And how many people do you know who practice Judaism who give people presents on Chanukkah, except for maybe the kids? Do Muslims give each other presents on their "winter holiday" (whatever it may be?). Do Pagans? Or Buddhists?
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  #18  
Old 11-01-2017, 04:50 PM
TheHuckster TheHuckster is offline
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Though one could argue that "happy holidays" is only said in the winter...when in fact there are "holidays" year round.
It's all about context. People have considered the end of the year to be the "Holiday Season" for generations. And I've considered it to include Thanksgiving, not just Christmas, New Years, et al.

Also, contrary to popular belief, for many Christian denominations, while advent and Christmas are important holidays, lent and Easter are often considered the most important observance, especially Holy Thursday, Good Friday, and Easter, since it consists of the very event that pretty much defines Christianity. Christmas is simply celebrated more joyously, while from Ash Wednesday to Easter, the lenten season is more solemn. Easter is more a feast to break from the fast of lent.

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And how many people do you know who practice Judaism who give people presents on Chanukkah, except for maybe the kids? Do Muslims give each other presents on their "winter holiday" (whatever it may be?). Do Pagans? Or Buddhists?
What difference does it make? People celebrate the end of the year in different ways, and Christmas has become a more secular holiday among those who don't actively practice Christianity. If certain people want to call it "holiday" for themselves, let them. I'm really sick of how people have started a war of words on either side, where you can't say anything without offending someone, becoming an "us vs. them" shitfest.
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  #19  
Old 11-01-2017, 05:03 PM
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Though one could argue that "happy holidays" is only said in the winter...when in fact there are "holidays" year round.
Do you know why Happy Holidays is only said in the Winter? Because the only two Major Holidays that are within a week of each other celebrated through all of European descendant countries are Christmas and New Year's.

Christmas is on the 25th and New Year's Day is on the 1st. If any other Major Holidays were within a week of each other we would say "Happy Holidays" for them too.

Thanksgiving is an American Holiday and I personally don't consider it to be part of Happy Holidays. The saying is just about the fact that two different holidays are within a week of each other making it the only time of the year when you have two holidays to wish someone good feelings for.
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Last edited by jackfaire; 11-01-2017 at 05:07 PM.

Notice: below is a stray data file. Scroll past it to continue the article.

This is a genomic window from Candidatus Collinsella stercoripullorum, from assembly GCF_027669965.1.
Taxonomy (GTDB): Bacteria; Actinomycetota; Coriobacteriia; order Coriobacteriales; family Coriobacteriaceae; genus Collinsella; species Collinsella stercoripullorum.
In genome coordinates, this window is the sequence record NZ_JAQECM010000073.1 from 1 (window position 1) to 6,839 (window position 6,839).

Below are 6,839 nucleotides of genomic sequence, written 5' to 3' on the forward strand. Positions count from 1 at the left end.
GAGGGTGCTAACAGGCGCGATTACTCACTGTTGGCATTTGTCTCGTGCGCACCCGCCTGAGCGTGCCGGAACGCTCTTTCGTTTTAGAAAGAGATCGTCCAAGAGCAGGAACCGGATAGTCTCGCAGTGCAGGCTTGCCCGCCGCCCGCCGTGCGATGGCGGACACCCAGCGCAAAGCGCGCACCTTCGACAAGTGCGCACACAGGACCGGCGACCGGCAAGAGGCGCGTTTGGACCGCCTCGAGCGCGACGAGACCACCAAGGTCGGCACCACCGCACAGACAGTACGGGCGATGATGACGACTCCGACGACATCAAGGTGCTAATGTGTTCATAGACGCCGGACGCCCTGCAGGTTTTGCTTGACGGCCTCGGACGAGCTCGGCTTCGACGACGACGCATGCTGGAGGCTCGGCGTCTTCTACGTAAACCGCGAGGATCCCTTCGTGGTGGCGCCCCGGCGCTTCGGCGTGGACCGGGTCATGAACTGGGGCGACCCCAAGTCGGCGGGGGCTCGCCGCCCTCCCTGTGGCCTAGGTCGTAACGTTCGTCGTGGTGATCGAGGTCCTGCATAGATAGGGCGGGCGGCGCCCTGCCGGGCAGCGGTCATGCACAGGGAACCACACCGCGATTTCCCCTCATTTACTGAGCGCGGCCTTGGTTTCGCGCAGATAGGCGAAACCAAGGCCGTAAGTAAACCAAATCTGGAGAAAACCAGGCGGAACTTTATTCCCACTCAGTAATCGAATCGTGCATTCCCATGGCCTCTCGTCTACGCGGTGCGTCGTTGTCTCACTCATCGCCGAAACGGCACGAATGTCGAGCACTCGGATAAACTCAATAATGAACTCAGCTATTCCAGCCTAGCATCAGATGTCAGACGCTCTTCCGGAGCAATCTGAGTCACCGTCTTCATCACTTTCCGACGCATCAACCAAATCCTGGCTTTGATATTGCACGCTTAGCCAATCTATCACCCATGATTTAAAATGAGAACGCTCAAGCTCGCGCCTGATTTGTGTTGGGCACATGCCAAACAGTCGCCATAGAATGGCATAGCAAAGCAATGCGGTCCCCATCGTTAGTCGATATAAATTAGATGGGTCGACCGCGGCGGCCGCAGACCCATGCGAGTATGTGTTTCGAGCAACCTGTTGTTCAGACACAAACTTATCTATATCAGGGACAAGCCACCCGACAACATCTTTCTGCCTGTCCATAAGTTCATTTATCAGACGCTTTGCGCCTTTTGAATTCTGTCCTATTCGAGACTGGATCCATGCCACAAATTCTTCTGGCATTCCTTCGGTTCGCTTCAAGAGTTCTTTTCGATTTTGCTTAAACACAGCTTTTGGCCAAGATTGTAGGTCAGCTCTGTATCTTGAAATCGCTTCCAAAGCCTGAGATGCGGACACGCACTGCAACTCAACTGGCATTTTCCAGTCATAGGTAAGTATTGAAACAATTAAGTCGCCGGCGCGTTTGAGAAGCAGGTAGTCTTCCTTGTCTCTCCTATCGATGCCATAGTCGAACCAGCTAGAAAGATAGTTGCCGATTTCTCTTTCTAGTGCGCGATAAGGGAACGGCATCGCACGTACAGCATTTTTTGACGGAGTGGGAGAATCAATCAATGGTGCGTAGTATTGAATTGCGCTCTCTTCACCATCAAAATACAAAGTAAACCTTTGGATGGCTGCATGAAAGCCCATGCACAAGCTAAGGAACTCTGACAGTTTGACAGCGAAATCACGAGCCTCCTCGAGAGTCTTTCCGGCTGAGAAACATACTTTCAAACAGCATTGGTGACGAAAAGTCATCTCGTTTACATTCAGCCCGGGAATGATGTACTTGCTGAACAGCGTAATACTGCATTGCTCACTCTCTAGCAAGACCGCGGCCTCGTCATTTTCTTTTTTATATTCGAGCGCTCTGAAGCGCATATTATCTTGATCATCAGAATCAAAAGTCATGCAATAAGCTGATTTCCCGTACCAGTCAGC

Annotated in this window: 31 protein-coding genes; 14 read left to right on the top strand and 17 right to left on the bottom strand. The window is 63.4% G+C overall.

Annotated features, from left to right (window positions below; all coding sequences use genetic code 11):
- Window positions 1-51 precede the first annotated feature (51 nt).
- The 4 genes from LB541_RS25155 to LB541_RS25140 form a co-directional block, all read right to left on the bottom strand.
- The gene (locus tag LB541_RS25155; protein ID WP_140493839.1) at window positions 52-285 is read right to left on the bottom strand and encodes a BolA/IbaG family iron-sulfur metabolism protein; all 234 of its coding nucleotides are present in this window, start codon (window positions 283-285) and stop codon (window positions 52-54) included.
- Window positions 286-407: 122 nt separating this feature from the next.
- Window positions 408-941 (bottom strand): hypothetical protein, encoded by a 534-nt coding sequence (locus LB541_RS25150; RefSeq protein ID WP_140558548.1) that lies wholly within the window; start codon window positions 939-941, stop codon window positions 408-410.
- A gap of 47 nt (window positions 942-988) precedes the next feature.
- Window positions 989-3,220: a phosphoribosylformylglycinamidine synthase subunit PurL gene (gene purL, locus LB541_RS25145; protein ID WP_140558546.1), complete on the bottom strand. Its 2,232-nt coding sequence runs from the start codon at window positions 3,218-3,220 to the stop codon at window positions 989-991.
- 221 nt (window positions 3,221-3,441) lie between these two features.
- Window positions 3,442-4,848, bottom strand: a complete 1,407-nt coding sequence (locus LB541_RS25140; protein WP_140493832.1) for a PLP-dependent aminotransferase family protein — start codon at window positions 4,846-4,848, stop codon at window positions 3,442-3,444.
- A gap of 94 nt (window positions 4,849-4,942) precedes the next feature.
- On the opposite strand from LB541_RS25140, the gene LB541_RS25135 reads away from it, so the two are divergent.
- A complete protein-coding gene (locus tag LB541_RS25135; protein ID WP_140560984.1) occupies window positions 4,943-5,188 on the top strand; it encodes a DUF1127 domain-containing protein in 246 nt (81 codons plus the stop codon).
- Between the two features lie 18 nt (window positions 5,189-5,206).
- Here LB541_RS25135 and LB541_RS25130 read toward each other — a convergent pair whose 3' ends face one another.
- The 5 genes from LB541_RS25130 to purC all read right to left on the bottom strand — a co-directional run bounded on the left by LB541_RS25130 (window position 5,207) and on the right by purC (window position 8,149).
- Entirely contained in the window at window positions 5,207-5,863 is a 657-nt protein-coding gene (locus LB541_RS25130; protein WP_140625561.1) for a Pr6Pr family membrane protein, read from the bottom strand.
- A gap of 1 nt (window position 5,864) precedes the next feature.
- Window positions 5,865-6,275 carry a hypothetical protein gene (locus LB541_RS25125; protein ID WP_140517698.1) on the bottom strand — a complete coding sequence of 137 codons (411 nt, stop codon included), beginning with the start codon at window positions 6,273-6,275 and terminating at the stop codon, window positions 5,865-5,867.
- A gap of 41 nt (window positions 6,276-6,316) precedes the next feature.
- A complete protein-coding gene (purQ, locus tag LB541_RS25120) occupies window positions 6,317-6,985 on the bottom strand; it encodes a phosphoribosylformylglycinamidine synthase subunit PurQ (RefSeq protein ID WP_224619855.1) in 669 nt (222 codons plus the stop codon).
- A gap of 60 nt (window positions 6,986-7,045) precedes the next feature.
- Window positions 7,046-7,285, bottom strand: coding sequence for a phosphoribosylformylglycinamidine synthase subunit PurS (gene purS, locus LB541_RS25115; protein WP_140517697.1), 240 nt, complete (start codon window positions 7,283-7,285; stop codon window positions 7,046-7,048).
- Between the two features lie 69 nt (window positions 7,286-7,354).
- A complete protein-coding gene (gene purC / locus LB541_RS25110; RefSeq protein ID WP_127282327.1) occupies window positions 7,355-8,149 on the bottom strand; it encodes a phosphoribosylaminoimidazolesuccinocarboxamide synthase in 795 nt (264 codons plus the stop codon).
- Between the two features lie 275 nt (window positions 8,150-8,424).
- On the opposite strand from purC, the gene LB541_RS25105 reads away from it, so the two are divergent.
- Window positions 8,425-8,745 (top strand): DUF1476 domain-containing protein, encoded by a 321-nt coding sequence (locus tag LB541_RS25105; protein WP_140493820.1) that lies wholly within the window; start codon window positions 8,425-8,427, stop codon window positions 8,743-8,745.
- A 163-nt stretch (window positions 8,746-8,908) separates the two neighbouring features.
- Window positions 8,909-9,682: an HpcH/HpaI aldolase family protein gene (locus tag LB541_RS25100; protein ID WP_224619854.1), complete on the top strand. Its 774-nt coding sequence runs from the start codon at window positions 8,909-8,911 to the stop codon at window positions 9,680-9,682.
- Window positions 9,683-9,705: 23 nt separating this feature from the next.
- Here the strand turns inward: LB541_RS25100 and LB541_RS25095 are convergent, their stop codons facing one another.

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  #20  
Old 11-02-2017, 12:00 PM
mjr mjr is offline
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It's all about context. People have considered the end of the year to be the "Holiday Season" for generations. And I've considered it to include Thanksgiving, not just Christmas, New Years, et al.
Oh, sure. I get that. But again: people don't generally buy each other gifts for Thanksgiving or New Years. And to my knowledge (limited as it is) of other religions and practices, most who practice them don't buy each other gifts, either on that particular holiday. If I'm wrong about that, please correct me.

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Also, contrary to popular belief, for many Christian denominations, while advent and Christmas are important holidays, lent and Easter are often considered the most important observance, especially Holy Thursday, Good Friday, and Easter, since it consists of the very event that pretty much defines Christianity. Christmas is simply celebrated more joyously, while from Ash Wednesday to Easter, the lenten season is more solemn. Easter is more a feast to break from the fast of lent
Oh, sure. I would absolutely agree that Easter (not being Catholic myself) is seen as more important. Especially considering there are Christian denominations that don't celebrate Christmas at all. But you're also right in that Christmas has become just another Consumer day, and the "meaning" (as it were) is lost on people.

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If certain people want to call it "holiday" for themselves, let them.
I would say the same for Christmas.

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I'm really sick of how people have started a war of words on either side, where you can't say anything without offending someone, becoming an "us vs. them" shitfest.
Sure. I understand this. I'm kinda the same way.